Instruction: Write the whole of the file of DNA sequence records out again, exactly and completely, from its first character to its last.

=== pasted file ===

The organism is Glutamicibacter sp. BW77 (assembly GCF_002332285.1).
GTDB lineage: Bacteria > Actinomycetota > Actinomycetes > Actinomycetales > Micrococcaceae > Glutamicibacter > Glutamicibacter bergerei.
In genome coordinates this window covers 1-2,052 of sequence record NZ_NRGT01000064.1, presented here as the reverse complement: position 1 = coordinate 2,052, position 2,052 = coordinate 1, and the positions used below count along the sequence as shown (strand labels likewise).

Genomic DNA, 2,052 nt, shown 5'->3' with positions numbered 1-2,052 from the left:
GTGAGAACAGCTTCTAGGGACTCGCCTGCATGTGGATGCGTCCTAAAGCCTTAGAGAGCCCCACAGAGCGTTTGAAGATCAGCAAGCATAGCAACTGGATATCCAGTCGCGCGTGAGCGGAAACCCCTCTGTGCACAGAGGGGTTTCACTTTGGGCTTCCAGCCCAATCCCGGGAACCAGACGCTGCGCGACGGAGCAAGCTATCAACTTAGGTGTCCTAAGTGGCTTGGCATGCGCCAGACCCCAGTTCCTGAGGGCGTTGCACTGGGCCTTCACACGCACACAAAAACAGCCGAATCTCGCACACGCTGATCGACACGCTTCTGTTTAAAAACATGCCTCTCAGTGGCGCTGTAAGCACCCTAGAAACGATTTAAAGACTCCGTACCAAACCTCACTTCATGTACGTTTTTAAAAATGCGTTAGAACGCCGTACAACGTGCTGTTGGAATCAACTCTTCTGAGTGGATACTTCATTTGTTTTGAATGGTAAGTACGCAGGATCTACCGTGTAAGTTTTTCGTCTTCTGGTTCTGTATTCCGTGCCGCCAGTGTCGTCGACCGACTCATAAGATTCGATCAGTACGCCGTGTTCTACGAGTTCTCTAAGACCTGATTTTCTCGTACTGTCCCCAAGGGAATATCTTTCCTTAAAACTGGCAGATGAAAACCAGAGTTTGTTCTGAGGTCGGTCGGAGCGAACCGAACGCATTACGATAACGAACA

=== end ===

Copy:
The organism is Glutamicibacter sp. BW77 (assembly GCF_002332285.1).
GTDB lineage: Bacteria > Actinomycetota > Actinomycetes > Actinomycetales > Micrococcaceae > Glutamicibacter > Glutamicibacter bergerei.
In genome coordinates this window covers 1-2,052 of sequence record NZ_NRGT01000064.1, presented here as the reverse complement: position 1 = coordinate 2,052, position 2,052 = coordinate 1, and the positions used below count along the sequence as shown (strand labels likewise).

Genomic DNA, 2,052 nt, shown 5'->3' with positions numbered 1-2,052 from the left:
GTGAGAACAGCTTCTAGGGACTCGCCTGCATGTGGATGCGTCCTAAAGCCTTAGAGAGCCCCACAGAGCGTTTGAAGATCAGCAAGCATAGCAACTGGATATCCAGTCGCGCGTGAGCGGAAACCCCTCTGTGCACAGAGGGGTTTCACTTTGGGCTTCCAGCCCAATCCCGGGAACCAGACGCTGCGCGACGGAGCAAGCTATCAACTTAGGTGTCCTAAGTGGCTTGGCATGCGCCAGACCCCAGTTCCTGAGGGCGTTGCACTGGGCCTTCACACGCACACAAAAACAGCCGAATCTCGCACACGCTGATCGACACGCTTCTGTTTAAAAACATGCCTCTCAGTGGCGCTGTAAGCACCCTAGAAACGATTTAAAGACTCCGTACCAAACCTCACTTCATGTACGTTTTTAAAAATGCGTTAGAACGCCGTACAACGTGCTGTTGGAATCAACTCTTCTGAGTGGATACTTCATTTGTTTTGAATGGTAAGTACGCAGGATCTACCGTGTAAGTTTTTCGTCTTCTGGTTCTGTATTCCGTGCCGCCAGTGTCGTCGACCGACTCATAAGATTCGATCAGTACGCCGTGTTCTACGAGTTCTCTAAGACCTGATTTTCTCGTACTGTCCCCAAGGGAATATCTTTCCTTAAAACTGGCAGATGAAAACCAGAGTTTGTTCTGAGGTCGGTCGGAGCGAACCGAACGCATTACGATAACGAACA